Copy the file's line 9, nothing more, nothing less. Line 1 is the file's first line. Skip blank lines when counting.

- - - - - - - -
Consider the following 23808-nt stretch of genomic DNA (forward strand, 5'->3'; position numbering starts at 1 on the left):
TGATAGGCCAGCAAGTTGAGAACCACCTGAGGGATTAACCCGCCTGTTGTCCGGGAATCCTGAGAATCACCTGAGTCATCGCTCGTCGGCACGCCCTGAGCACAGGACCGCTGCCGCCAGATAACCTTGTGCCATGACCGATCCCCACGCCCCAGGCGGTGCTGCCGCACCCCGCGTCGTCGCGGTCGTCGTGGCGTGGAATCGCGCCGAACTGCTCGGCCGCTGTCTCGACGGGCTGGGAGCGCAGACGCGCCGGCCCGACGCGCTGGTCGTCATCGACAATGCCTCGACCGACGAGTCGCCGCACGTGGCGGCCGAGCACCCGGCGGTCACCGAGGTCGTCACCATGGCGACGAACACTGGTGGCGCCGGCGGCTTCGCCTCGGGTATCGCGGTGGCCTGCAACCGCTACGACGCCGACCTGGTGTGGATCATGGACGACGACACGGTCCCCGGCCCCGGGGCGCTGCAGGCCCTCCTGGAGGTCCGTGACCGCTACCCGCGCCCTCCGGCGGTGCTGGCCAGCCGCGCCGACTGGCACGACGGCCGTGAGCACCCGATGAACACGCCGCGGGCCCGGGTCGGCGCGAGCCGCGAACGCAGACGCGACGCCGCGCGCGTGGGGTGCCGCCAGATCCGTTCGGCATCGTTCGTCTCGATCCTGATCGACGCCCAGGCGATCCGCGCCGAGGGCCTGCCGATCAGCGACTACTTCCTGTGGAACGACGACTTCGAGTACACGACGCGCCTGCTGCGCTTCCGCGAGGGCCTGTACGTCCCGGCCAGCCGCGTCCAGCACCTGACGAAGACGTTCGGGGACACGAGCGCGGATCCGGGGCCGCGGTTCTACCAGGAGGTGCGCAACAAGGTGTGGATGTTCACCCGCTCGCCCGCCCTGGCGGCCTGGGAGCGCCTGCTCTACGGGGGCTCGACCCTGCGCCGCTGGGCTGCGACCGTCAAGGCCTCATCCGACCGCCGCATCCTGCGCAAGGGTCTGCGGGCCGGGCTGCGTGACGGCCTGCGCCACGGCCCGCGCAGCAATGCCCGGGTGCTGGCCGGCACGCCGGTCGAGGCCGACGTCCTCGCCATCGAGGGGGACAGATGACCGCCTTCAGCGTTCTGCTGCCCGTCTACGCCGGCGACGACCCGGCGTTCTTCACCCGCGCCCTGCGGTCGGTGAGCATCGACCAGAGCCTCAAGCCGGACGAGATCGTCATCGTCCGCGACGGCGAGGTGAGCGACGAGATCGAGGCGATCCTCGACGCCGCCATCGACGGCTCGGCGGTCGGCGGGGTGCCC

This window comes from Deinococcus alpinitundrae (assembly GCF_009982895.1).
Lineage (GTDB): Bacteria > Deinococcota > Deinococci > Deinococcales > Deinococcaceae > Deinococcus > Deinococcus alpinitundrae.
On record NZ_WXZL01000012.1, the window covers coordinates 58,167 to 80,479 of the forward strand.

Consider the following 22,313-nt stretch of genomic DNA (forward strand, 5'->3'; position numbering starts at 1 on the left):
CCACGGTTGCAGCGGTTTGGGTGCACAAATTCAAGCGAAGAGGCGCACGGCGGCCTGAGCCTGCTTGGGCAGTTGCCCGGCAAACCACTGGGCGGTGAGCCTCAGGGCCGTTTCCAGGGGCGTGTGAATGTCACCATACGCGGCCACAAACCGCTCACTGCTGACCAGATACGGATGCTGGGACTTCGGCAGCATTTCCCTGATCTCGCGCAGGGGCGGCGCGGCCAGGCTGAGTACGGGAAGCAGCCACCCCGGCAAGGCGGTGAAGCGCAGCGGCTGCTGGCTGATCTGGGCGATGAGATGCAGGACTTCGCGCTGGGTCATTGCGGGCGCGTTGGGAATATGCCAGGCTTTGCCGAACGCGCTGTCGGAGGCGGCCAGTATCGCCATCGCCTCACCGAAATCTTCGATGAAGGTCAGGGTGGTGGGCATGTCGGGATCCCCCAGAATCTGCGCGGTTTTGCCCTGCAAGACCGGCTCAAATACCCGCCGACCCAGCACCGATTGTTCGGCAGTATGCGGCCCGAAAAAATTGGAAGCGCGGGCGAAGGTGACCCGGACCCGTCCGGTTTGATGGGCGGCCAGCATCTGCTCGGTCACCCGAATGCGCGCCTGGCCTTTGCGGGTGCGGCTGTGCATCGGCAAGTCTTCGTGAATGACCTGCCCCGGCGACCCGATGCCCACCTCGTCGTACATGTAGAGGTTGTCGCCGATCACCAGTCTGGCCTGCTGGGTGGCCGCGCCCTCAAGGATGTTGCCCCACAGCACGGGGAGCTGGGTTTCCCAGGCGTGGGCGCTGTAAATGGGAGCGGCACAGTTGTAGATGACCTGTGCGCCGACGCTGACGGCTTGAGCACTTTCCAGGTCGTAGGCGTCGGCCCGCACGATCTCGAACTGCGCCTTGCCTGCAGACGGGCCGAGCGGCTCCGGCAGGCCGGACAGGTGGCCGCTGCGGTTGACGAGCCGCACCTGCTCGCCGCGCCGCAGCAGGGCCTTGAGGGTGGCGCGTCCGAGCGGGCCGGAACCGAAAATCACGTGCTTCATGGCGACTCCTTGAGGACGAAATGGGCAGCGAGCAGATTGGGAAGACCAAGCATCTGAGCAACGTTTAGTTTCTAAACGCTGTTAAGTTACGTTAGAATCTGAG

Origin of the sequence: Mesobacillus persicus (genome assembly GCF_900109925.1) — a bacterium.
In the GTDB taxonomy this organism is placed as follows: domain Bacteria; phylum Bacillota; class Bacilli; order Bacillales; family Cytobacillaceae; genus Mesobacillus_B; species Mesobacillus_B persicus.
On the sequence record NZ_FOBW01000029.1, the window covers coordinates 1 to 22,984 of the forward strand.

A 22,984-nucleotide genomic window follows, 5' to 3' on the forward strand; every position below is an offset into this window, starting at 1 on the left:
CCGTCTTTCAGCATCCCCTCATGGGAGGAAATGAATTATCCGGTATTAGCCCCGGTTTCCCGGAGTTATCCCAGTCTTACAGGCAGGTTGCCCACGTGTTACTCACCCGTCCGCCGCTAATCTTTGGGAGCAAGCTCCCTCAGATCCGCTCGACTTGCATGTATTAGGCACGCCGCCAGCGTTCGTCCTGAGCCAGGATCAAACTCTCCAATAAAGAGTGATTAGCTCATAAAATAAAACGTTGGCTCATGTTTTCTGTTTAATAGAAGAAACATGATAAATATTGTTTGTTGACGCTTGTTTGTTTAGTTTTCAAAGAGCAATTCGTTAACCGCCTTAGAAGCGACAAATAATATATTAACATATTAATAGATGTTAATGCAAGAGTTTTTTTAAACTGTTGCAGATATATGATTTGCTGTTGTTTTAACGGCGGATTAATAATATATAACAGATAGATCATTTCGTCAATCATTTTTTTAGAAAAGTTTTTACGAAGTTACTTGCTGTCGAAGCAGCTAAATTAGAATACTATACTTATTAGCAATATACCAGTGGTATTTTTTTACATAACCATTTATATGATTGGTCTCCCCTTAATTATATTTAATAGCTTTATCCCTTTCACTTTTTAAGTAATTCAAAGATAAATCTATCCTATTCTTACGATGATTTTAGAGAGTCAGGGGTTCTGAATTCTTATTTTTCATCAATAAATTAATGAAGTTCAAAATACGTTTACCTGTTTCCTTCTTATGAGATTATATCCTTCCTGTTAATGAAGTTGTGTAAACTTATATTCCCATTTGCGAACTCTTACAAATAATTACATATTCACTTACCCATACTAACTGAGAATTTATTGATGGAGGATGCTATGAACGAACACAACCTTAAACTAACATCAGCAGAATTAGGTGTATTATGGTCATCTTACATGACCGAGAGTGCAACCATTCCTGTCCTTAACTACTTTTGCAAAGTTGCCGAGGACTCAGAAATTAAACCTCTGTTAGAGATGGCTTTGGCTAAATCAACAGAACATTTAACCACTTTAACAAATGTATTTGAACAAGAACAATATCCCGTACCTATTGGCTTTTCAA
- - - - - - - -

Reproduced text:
In the GTDB taxonomy this organism is placed as follows: domain Bacteria; phylum Bacillota; class Bacilli; order Bacillales; family Cytobacillaceae; genus Mesobacillus_B; species Mesobacillus_B persicus.